A new study published in the British Medical Journal suggests that too many sexual partners may increase the risk of cancer, and for women, more sexual partners are also associated with an increased risk of chronic disease. Few studies have looked at the potential impact of the number of sexual partners on health problems. To try to fill this knowledge gap, the researchers used information gathered for the UK’s Longitudinal Study on Ageing (ELSA).
The researchers asked 7,079 participants about sexual partners in 2012-2013. Of these, 5,722 (2,537 men and 3,185 women) provided complete data and were grouped into 0-1, 2-4, 5-9 and 10 or more sexual partners.
Participants were also asked to assess their health status, including: age; race; marital status; household income in addition to pensions; lifestyle (smoking, alcohol, physical activity), and depressive symptoms.
The average age of the participants was 64, and about three-quarters were married. Among male subjects, about 28.5% reported 0-1 sexual partners, 29% 2-4, 20% 5-9, 22% had 10 or more sexual partners, and among female subjects, about 41% had 0-1 sexual partners, 35.5% had 2-4 and 16% there are 5-9 people, and 8% have 10 or more sexual partners.
In both sexes, the number of sexual partners is related to age, singleness, wealth and wealth. Those who reported a higher number of sexual partners were more likely to smoke, drink more frequently, and take more intense physical activity each week.
When combined with all the data analysis, there was a statistically significant correlation between the number of lifelong sexual partners in both sexes and the risk of cancer diagnosis. Women who reported having 10 or more sexual partners were 91 percent more likely to be diagnosed with cancer than those who reported 0-1 lifelong sexual partners.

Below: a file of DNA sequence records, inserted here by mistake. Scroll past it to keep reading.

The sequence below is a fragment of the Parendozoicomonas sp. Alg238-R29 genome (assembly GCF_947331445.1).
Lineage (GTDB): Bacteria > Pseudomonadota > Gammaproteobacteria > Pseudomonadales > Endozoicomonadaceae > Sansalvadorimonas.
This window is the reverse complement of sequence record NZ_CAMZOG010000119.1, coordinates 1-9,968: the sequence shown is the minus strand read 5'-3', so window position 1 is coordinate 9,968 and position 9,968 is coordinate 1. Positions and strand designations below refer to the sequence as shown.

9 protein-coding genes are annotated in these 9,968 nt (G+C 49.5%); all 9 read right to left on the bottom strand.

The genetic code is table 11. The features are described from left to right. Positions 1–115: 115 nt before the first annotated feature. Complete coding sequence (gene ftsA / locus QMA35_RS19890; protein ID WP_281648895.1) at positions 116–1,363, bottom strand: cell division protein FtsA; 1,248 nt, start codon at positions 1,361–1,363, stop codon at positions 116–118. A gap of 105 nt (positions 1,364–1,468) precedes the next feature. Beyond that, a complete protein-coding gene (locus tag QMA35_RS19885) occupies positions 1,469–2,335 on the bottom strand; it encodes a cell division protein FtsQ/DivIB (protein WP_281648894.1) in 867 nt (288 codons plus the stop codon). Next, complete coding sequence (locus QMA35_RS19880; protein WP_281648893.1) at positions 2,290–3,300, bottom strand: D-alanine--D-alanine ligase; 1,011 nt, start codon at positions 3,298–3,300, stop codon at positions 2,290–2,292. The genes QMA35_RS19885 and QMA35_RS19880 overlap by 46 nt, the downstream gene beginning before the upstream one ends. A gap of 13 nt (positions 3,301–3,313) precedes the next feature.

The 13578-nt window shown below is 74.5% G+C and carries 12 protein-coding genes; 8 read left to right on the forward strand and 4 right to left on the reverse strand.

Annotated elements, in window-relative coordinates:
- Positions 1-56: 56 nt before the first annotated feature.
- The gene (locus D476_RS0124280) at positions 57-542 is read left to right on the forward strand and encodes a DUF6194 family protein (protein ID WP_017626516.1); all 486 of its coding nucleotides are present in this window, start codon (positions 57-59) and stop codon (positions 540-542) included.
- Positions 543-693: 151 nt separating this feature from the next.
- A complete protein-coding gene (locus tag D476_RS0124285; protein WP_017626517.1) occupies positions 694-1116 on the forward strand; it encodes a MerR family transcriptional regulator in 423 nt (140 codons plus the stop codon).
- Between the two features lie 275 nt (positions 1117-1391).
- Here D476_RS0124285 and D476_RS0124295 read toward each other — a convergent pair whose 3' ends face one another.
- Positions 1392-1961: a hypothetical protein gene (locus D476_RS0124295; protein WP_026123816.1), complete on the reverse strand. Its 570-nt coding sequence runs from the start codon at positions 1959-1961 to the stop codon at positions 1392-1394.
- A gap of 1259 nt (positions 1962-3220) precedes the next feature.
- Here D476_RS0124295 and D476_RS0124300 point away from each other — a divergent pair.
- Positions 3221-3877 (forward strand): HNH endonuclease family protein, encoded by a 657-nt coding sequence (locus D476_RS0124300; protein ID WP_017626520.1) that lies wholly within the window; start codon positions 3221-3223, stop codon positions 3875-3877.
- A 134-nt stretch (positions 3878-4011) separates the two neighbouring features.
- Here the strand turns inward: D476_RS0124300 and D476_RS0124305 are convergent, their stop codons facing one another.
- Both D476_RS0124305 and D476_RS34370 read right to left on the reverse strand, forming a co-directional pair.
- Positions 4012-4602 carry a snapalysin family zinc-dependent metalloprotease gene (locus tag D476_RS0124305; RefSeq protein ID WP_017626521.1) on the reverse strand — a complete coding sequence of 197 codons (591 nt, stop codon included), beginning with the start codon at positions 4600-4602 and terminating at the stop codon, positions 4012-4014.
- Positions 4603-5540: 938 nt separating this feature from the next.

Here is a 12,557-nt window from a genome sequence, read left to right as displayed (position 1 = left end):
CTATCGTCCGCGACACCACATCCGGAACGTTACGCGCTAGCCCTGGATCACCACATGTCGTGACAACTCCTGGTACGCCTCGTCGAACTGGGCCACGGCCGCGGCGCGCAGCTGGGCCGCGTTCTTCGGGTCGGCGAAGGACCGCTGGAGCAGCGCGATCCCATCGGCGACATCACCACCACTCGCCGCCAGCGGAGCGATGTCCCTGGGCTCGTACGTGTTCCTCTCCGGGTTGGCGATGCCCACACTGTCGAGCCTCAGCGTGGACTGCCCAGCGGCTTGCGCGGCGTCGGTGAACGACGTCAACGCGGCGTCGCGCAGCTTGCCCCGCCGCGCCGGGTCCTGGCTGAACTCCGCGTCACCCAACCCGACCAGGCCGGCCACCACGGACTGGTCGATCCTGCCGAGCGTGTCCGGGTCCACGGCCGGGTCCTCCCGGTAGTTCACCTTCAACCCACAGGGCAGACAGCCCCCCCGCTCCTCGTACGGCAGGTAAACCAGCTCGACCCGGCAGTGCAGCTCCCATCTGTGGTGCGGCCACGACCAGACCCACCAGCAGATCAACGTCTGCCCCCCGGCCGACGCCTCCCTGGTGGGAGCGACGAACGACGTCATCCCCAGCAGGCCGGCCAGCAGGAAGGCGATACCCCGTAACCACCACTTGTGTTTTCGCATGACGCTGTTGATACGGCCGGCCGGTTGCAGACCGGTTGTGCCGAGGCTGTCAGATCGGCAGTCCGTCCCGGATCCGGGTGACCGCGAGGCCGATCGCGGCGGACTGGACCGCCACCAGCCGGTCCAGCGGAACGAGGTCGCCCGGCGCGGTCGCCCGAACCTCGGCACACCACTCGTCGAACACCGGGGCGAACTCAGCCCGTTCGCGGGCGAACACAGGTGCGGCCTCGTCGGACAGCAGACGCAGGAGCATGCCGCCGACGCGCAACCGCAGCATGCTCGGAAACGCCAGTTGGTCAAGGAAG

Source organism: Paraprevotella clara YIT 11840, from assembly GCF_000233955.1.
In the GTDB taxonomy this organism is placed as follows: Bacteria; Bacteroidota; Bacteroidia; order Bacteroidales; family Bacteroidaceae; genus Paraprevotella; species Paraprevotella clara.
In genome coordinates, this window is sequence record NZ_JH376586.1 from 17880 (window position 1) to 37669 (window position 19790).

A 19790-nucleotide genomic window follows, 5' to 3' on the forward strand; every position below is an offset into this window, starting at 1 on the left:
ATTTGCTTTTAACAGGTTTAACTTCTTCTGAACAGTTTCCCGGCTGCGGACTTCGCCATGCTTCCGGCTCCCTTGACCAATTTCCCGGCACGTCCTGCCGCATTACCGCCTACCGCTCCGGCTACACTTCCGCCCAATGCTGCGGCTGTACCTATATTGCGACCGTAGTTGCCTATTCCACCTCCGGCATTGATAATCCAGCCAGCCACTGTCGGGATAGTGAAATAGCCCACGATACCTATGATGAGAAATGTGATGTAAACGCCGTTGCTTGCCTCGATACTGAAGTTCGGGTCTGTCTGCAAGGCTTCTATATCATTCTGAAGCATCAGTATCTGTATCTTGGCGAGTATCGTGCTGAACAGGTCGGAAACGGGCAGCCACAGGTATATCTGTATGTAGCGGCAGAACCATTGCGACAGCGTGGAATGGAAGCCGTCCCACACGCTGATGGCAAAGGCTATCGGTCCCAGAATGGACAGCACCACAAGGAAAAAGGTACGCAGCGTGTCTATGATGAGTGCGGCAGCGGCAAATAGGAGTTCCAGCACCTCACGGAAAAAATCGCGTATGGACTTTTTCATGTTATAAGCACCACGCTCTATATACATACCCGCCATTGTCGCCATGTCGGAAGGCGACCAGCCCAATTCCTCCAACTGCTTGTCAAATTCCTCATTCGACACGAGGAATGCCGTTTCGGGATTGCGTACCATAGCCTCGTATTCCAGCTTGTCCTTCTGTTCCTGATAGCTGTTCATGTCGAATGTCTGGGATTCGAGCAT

Among men, men who reported 2-4 lifelong sexual partners were 57 percent more likely to develop cancer than men who reported 0-1. Those who reported 10 or more were 69 percent more likely to be diagnosed with cancer.
The researchers also found that the number of sexual partners in men was not associated with the reported chronic illness. But in women, the number of sexual partners is associated with chronic illness. Women who reported 5-9 or more lifelong sexual partners were 64 percent more likely to develop chronic diseases than those who reported 0-1.
Although this is an observational study, the cause cannot be determined. But the researchers believe the findings are consistent with previous findings that sexually transmitted infections are linked to the occurrence of several types of cancer and hepatitis.
The researchers say that if further research can certainly ascertain the causal link between the number of partners and subsequent health conditions, asking for the number of sexual partners may help complement existing cancer screening programs and help identify those at risk.